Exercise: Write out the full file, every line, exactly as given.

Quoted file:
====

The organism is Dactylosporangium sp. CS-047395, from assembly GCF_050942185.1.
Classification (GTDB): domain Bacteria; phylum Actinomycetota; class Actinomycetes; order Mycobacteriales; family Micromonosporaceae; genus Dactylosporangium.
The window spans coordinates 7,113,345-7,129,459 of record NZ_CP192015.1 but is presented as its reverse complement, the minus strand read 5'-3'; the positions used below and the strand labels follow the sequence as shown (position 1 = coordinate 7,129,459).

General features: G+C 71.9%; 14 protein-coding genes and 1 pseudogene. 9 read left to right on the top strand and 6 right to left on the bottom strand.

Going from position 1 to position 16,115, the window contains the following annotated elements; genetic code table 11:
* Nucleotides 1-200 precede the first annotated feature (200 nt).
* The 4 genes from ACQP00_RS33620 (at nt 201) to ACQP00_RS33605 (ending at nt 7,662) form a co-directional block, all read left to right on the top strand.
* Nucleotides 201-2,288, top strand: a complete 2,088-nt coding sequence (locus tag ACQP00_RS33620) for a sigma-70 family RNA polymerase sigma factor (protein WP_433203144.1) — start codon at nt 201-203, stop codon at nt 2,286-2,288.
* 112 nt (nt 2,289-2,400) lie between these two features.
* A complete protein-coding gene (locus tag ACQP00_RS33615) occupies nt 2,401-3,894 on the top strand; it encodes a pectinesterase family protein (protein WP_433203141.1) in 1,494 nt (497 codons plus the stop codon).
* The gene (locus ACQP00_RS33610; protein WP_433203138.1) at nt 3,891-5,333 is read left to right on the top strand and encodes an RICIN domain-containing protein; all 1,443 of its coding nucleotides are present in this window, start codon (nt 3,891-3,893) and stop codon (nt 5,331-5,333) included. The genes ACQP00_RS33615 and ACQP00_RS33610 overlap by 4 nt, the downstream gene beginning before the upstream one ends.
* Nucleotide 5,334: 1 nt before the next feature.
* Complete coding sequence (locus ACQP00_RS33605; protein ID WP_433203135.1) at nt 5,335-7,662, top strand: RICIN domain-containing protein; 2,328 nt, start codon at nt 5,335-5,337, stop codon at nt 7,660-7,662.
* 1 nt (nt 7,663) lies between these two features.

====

The organism is Dactylosporangium sp. CS-047395, from assembly GCF_050942185.1.
Classification (GTDB): domain Bacteria; phylum Actinomycetota; class Actinomycetes; order Mycobacteriales; family Micromonosporaceae; genus Dactylosporangium.
The window spans coordinates 7,113,345-7,129,459 of record NZ_CP192015.1 but is presented as its reverse complement, the minus strand read 5'-3'; the positions used below and the strand labels follow the sequence as shown (position 1 = coordinate 7,129,459).

General features: G+C 71.9%; 14 protein-coding genes and 1 pseudogene. 9 read left to right on the top strand and 6 right to left on the bottom strand.

Going from position 1 to position 16,115, the window contains the following annotated elements; genetic code table 11:
* Nucleotides 1-200 precede the first annotated feature (200 nt).
* The 4 genes from ACQP00_RS33620 (at nt 201) to ACQP00_RS33605 (ending at nt 7,662) form a co-directional block, all read left to right on the top strand.
* Nucleotides 201-2,288, top strand: a complete 2,088-nt coding sequence (locus tag ACQP00_RS33620) for a sigma-70 family RNA polymerase sigma factor (protein WP_433203144.1) — start codon at nt 201-203, stop codon at nt 2,286-2,288.
* 112 nt (nt 2,289-2,400) lie between these two features.
* A complete protein-coding gene (locus tag ACQP00_RS33615) occupies nt 2,401-3,894 on the top strand; it encodes a pectinesterase family protein (protein WP_433203141.1) in 1,494 nt (497 codons plus the stop codon).
* The gene (locus ACQP00_RS33610; protein WP_433203138.1) at nt 3,891-5,333 is read left to right on the top strand and encodes an RICIN domain-containing protein; all 1,443 of its coding nucleotides are present in this window, start codon (nt 3,891-3,893) and stop codon (nt 5,331-5,333) included. The genes ACQP00_RS33615 and ACQP00_RS33610 overlap by 4 nt, the downstream gene beginning before the upstream one ends.
* Nucleotide 5,334: 1 nt before the next feature.
* Complete coding sequence (locus ACQP00_RS33605; protein ID WP_433203135.1) at nt 5,335-7,662, top strand: RICIN domain-containing protein; 2,328 nt, start codon at nt 5,335-5,337, stop codon at nt 7,660-7,662.
* 1 nt (nt 7,663) lies between these two features.